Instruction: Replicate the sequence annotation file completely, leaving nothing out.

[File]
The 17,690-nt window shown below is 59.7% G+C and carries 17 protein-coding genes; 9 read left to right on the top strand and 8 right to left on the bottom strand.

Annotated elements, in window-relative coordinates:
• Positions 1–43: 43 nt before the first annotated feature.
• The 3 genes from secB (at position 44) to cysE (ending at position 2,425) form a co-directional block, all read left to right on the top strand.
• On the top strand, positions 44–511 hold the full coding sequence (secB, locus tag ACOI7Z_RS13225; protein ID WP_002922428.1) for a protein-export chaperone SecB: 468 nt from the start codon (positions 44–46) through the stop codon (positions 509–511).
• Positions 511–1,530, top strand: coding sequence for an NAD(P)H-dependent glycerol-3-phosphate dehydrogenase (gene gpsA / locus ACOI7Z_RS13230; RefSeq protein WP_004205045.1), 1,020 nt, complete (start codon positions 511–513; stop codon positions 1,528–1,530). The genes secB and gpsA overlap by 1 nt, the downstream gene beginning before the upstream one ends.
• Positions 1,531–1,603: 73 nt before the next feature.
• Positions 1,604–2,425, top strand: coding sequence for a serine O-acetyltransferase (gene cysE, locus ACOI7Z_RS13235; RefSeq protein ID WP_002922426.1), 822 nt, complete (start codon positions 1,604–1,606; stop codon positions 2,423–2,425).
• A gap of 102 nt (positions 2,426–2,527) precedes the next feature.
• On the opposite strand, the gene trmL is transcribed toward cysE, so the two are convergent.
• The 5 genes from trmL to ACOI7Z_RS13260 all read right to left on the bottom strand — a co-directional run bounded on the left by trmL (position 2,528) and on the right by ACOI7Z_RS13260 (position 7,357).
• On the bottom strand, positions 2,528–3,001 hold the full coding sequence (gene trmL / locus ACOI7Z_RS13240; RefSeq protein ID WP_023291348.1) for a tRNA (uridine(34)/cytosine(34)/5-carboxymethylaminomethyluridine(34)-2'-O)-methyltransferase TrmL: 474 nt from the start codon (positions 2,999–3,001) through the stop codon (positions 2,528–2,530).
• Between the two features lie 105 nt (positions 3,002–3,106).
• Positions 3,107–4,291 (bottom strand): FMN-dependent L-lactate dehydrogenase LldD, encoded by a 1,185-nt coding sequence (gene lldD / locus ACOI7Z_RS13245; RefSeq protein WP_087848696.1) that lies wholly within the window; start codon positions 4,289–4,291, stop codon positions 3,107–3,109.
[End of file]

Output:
The 17,690-nt window shown below is 59.7% G+C and carries 17 protein-coding genes; 9 read left to right on the top strand and 8 right to left on the bottom strand.

Annotated elements, in window-relative coordinates:
• Positions 1–43: 43 nt before the first annotated feature.
• The 3 genes from secB (at position 44) to cysE (ending at position 2,425) form a co-directional block, all read left to right on the top strand.
• On the top strand, positions 44–511 hold the full coding sequence (secB, locus tag ACOI7Z_RS13225; protein ID WP_002922428.1) for a protein-export chaperone SecB: 468 nt from the start codon (positions 44–46) through the stop codon (positions 509–511).
• Positions 511–1,530, top strand: coding sequence for an NAD(P)H-dependent glycerol-3-phosphate dehydrogenase (gene gpsA / locus ACOI7Z_RS13230; RefSeq protein WP_004205045.1), 1,020 nt, complete (start codon positions 511–513; stop codon positions 1,528–1,530). The genes secB and gpsA overlap by 1 nt, the downstream gene beginning before the upstream one ends.
• Positions 1,531–1,603: 73 nt before the next feature.
• Positions 1,604–2,425, top strand: coding sequence for a serine O-acetyltransferase (gene cysE, locus ACOI7Z_RS13235; RefSeq protein ID WP_002922426.1), 822 nt, complete (start codon positions 1,604–1,606; stop codon positions 2,423–2,425).
• A gap of 102 nt (positions 2,426–2,527) precedes the next feature.
• On the opposite strand, the gene trmL is transcribed toward cysE, so the two are convergent.
• The 5 genes from trmL to ACOI7Z_RS13260 all read right to left on the bottom strand — a co-directional run bounded on the left by trmL (position 2,528) and on the right by ACOI7Z_RS13260 (position 7,357).
• On the bottom strand, positions 2,528–3,001 hold the full coding sequence (gene trmL / locus ACOI7Z_RS13240; RefSeq protein ID WP_023291348.1) for a tRNA (uridine(34)/cytosine(34)/5-carboxymethylaminomethyluridine(34)-2'-O)-methyltransferase TrmL: 474 nt from the start codon (positions 2,999–3,001) through the stop codon (positions 2,528–2,530).
• Between the two features lie 105 nt (positions 3,002–3,106).
• Positions 3,107–4,291 (bottom strand): FMN-dependent L-lactate dehydrogenase LldD, encoded by a 1,185-nt coding sequence (gene lldD / locus ACOI7Z_RS13245; RefSeq protein WP_087848696.1) that lies wholly within the window; start codon positions 4,289–4,291, stop codon positions 3,107–3,109.